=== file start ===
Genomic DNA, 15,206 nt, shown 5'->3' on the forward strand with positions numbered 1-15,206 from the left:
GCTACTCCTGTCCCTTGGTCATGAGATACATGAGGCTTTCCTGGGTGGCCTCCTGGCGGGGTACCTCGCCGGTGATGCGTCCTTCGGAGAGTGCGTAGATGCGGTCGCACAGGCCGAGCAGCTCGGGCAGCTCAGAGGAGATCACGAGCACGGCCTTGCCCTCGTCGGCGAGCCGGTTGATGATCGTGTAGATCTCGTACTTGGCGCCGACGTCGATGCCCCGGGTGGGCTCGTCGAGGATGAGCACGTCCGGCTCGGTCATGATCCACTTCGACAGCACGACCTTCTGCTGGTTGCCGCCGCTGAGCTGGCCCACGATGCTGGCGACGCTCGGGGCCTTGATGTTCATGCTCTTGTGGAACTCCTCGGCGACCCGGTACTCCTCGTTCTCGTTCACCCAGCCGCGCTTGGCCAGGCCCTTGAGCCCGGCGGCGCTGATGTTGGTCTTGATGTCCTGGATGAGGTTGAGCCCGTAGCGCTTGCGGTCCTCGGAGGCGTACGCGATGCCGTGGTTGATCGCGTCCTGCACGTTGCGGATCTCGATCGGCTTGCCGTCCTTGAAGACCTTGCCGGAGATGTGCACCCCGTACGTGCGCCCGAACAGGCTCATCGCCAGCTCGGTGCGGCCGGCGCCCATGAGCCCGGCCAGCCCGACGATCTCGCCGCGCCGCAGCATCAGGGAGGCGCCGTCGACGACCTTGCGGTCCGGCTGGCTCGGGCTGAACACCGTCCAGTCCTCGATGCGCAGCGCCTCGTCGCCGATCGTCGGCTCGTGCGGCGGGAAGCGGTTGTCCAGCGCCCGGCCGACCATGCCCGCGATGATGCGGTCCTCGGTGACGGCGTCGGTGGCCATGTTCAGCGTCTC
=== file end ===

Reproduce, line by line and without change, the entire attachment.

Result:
Genomic DNA, 15,206 nt, shown 5'->3' on the forward strand with positions numbered 1-15,206 from the left:
GCTACTCCTGTCCCTTGGTCATGAGATACATGAGGCTTTCCTGGGTGGCCTCCTGGCGGGGTACCTCGCCGGTGATGCGTCCTTCGGAGAGTGCGTAGATGCGGTCGCACAGGCCGAGCAGCTCGGGCAGCTCAGAGGAGATCACGAGCACGGCCTTGCCCTCGTCGGCGAGCCGGTTGATGATCGTGTAGATCTCGTACTTGGCGCCGACGTCGATGCCCCGGGTGGGCTCGTCGAGGATGAGCACGTCCGGCTCGGTCATGATCCACTTCGACAGCACGACCTTCTGCTGGTTGCCGCCGCTGAGCTGGCCCACGATGCTGGCGACGCTCGGGGCCTTGATGTTCATGCTCTTGTGGAACTCCTCGGCGACCCGGTACTCCTCGTTCTCGTTCACCCAGCCGCGCTTGGCCAGGCCCTTGAGCCCGGCGGCGCTGATGTTGGTCTTGATGTCCTGGATGAGGTTGAGCCCGTAGCGCTTGCGGTCCTCGGAGGCGTACGCGATGCCGTGGTTGATCGCGTCCTGCACGTTGCGGATCTCGATCGGCTTGCCGTCCTTGAAGACCTTGCCGGAGATGTGCACCCCGTACGTGCGCCCGAACAGGCTCATCGCCAGCTCGGTGCGGCCGGCGCCCATGAGCCCGGCCAGCCCGACGATCTCGCCGCGCCGCAGCATCAGGGAGGCGCCGTCGACGACCTTGCGGTCCGGCTGGCTCGGGCTGAACACCGTCCAGTCCTCGATGCGCAGCGCCTCGTCGCCGATCGTCGGCTCGTGCGGCGGGAAGCGGTTGTCCAGCGCCCGGCCGACCATGCCCGCGATGATGCGGTCCTCGGTGACGGCGTCGGTGGCCATGTTCAGCGTCTC